Firearms: Because You CanJune 27, 2017
Road Rage and Self-Defense TrainingAugust 1, 2017
If you teach a large number of students like I do, you will find a surprising percentage who are cross dominant.
No, that doesn’t mean they wear their spouse’s clothes to class. It means they are strongly dominant in one hand, but their dominant eye is on the other side of the body. An example of being cross dominant would be a shooter who is right handed, but has a dominant left eye.
It is believed that 85-90 percent of the world’s population is right handed. However, about 2/3 of the population is right eye dominant, and 1/3 is left eye dominant. Only a small number (thought to be around 1 percent) have no dominance by either eye.
On the range, the clue that the student is cross dominant is usually misses that impact the target a bit high, but way off to the side.
In a study conducted in the early 1960s, more than 5,000 subjects were tested for eye dominance and almost one third were cross dominant. In that study, 28.6 percent were right handed, but left eyed. Only 3.9 percent were left handed and right eyed. In my experience, females are far more likely to be cross dominant, for reasons as yet unknown. In some groups of females we have trained, as many as one in four were cross dominant.
There are several simple tests an instructor can use to check for cross dominance issues. I’ll describe a couple of very easy ones here.
First, have the student make a small frame opening at arm’s length, by bringing the hands together. With both eyes open, have the student center a small object across the room in that opening. Close only the left eye, and then open both. Close only the right eye, and then open both. For one eye, the target object remained in the opening. For the other eye, the target object disappeared. The eye with which the object stayed in the frame is the dominant eye.
An alternative method is to have the student center an object in the opening with both eyes open, then slowly bring the hands back to touch the face, keeping both eyes open. The opening will naturally be drawn toward the dominant eye.
Another method is to have the student point the index finger of the dominant hand at an object across the room, with both eyes open. As described above, close one eye, then repeat with the other eye. The finger will stay pointed at the object for one eye, but appear to move for the non-dominant eye.
On the range, the clue that the student is cross dominant is usually misses that impact the target a bit high, but way off to the side. For a right handed/left eyed shooter, for instance, the hits will be high and to the left. Another clue can be discovered by watching the shooter while they fire. You may see the gun moving toward the shooter’s non-dominant side, or the head moving sideways as the shooter aims. If you see these clues, it’s time to perform the eye dominance tests described above.
With a shoulder-fired weapon, such as a rifle or shotgun, really the only satisfactory solution is to learn to shoot from the shoulder on the same side as the dominant eye. I am not aware of any other practical fix for this with long guns.
With handguns, we have some options. One controversial method is to simply learn to shoot with the hand on the same side as the dominant eye. So, if you are left eye dominant, you hold the handgun in the left hand, which puts the sights right in front of the dominant eye.
Bill Rogers is probably the best known proponent of this system. Bill believes it is easier to learn to shoot with your non-dominant hand than to change or overcome eye dominance. Rogers School students have reported excellent results with this method, but a lot of people are reluctant to carry their defensive sidearm on their non-dominant side and perform all functions with the hand that has less strength and less dexterity than does their dominant hand.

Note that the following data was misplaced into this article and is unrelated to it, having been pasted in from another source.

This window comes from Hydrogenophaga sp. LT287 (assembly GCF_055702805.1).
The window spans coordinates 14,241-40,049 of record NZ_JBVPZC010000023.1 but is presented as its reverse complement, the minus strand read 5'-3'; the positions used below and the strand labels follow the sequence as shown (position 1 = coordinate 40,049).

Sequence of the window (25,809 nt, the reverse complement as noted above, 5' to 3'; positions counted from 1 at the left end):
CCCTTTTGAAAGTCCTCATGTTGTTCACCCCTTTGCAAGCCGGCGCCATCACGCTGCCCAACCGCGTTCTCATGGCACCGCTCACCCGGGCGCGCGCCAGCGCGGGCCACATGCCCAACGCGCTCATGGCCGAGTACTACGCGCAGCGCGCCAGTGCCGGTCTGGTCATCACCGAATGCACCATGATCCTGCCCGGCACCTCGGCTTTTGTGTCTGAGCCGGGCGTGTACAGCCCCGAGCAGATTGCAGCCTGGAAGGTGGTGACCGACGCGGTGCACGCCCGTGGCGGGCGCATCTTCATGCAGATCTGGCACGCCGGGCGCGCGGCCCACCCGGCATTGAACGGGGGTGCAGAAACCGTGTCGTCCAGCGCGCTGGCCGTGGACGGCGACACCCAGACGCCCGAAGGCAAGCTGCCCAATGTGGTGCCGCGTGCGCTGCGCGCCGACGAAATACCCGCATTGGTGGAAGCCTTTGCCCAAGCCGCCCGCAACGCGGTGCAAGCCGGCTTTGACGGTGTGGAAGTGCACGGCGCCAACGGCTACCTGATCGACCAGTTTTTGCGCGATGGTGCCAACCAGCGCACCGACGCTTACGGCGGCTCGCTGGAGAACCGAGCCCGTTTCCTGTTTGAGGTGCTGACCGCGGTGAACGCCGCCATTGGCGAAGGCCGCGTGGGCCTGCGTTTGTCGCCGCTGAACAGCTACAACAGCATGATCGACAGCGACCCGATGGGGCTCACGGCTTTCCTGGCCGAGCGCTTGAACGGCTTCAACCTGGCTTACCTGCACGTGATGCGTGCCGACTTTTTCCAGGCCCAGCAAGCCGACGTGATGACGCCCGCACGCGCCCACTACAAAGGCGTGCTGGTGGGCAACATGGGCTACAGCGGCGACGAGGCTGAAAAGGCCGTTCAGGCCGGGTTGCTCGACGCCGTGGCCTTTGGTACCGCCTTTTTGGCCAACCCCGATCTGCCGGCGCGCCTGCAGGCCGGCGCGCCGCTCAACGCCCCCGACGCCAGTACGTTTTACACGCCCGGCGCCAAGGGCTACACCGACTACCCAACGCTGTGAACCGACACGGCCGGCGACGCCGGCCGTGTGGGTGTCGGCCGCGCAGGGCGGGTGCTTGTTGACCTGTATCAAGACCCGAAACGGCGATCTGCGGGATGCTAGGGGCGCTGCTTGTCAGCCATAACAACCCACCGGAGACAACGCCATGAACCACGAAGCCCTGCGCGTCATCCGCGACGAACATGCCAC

Another method is to keep the gun in the dominant hand, but move the head to bring the dominant eye behind the sights. You can do this two ways. We’ll use the example of a right handed/left eyed shooter, for clarity. In the first method, rotate the head on its vertical axis to bring the left eye behind the sights. This is sub-optimal, as it points the right eye off to the right side, reducing peripheral vision to the front left. It appears to work better to keep the head pointed forward, but tilt it to the right just enough to bring the left eye behind the sights.
You have probably seen pictures of Jeff Cooper shooting a 1911 in a classic Weaver stance. You may have noticed his head cocked over to the right. Why? Jeff used this technique because he was right handed, but left eye dominant.
A third option is to cant the pistol inboard from 15-40 degrees to bring the sights into the focal plane of the left eye. I am not a fan of this particular method. Untrained people tend to move the hands over to bring the gun in front of the left eye. This results in a bent wrist in the hand holding the handgun, and is a poor method. That unlocked, bent wrist contributes to malfunctions and offers less recoil control than a straight, locked wrist.
Now that you know what to look for, I predict you will notice more cross dominant students. Now you know how to help them.
[ Tom Givens is the owner of Rangemaster in Memphis, TN. For over 30 years Tom’s duties have included firearms instruction. He is certified as an expert witness on firearms and firearms training, giving testimony in both state and federal courts. He serves as an adjunct instructor at the Memphis Police Department Training Academy, the largest in the state. Tom’s training resume includes certification from the FBI Police Firearms Instructor School, NRA Law Enforcement Instructor Development School, NRA Law Enforcement Tactical Shooting Instructor School, Gunsite 499 under Jeff Cooper, and more. ]
This article was originally published at USCCA.com.